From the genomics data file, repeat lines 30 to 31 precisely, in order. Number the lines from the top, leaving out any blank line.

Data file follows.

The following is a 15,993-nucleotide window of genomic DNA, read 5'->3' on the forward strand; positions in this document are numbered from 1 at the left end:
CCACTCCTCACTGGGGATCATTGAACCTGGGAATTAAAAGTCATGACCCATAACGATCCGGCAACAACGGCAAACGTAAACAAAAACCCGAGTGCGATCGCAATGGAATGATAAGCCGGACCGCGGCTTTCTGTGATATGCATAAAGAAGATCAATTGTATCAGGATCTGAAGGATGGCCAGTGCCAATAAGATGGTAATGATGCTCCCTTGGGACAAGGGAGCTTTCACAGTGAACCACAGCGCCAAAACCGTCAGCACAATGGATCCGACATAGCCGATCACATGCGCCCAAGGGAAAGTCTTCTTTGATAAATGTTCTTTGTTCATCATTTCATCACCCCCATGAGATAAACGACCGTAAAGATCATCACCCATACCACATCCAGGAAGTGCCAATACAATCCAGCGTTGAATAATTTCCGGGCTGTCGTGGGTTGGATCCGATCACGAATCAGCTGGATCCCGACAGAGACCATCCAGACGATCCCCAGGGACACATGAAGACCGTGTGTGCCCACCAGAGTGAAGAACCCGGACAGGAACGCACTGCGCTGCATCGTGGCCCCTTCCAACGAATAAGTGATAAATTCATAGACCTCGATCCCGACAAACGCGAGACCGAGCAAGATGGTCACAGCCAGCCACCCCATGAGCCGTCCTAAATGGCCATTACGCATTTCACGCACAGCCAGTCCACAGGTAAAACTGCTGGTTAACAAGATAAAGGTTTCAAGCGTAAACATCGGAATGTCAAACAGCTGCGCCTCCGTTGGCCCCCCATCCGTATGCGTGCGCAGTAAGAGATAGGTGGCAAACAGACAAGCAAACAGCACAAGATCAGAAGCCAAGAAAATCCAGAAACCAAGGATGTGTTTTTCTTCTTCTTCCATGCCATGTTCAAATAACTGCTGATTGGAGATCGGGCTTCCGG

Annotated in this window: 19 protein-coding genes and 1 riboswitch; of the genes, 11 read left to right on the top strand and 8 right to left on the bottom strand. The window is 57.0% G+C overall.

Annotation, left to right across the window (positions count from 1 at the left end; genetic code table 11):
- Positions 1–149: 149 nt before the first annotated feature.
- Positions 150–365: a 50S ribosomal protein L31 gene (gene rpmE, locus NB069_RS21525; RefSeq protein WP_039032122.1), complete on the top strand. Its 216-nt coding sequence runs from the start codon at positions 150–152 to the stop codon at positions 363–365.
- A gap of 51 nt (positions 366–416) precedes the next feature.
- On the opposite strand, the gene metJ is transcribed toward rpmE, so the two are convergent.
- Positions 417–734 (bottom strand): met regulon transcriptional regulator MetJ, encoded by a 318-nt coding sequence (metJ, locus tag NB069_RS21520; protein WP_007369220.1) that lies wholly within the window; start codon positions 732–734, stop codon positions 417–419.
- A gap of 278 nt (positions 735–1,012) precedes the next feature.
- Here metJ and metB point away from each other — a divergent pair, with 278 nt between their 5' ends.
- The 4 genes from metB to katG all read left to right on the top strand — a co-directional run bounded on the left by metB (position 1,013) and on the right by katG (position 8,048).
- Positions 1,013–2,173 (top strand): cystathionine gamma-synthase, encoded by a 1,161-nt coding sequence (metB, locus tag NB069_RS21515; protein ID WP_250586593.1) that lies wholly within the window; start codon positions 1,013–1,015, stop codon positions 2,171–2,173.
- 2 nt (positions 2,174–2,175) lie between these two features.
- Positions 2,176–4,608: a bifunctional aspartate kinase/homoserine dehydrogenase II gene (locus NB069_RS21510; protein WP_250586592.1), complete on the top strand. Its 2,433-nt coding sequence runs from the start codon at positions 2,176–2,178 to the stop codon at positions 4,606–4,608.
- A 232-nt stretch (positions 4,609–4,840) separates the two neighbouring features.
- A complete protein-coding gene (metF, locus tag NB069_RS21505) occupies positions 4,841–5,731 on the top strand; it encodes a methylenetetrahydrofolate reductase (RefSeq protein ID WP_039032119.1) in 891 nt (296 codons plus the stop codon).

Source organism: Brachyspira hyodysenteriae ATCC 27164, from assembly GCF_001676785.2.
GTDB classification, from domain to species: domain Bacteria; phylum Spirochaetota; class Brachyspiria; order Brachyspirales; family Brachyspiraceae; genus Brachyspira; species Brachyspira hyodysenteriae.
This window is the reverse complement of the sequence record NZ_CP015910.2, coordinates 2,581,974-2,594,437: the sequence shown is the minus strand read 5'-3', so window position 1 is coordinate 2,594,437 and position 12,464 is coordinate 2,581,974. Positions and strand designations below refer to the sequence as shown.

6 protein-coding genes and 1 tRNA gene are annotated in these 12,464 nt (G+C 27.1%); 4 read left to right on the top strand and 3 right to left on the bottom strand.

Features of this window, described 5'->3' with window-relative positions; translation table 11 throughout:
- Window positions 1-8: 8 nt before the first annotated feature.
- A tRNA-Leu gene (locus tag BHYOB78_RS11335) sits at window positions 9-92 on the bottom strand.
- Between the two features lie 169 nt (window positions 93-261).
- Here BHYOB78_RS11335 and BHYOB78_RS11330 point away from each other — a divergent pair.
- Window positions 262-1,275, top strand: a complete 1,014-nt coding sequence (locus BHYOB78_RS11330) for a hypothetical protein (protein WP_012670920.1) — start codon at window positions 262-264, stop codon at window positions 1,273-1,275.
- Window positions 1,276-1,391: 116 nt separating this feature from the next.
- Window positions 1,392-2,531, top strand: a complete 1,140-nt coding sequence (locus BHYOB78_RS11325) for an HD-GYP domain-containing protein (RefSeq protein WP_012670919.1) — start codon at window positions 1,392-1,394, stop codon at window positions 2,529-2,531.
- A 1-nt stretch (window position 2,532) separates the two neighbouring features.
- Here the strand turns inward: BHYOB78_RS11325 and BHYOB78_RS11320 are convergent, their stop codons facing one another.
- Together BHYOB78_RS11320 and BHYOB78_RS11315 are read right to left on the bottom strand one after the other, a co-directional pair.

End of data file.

- A 1-nt stretch (window position 2,532) separates the two neighbouring features.
- Here the strand turns inward: BHYOB78_RS11325 and BHYOB78_RS11320 are convergent, their stop codons facing one another.